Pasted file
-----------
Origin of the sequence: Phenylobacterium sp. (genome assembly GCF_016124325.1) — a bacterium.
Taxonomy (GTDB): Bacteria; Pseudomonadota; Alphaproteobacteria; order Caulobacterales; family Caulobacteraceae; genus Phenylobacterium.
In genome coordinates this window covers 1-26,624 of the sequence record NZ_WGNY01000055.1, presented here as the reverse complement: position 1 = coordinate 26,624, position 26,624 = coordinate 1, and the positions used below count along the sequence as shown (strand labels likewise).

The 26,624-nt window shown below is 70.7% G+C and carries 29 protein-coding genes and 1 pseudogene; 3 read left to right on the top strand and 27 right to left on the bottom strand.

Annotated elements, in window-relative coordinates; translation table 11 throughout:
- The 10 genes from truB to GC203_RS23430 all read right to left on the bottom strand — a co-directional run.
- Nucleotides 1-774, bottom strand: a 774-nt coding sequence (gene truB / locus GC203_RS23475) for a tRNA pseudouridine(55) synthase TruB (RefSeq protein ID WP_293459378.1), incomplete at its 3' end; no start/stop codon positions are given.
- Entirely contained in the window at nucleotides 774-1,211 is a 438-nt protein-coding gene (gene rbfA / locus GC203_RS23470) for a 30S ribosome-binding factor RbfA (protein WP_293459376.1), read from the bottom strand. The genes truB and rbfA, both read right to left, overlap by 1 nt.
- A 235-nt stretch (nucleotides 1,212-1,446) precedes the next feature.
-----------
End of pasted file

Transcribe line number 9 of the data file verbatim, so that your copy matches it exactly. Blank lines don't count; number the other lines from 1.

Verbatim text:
- A 235-nt stretch (nucleotides 1,212-1,446) precedes the next feature.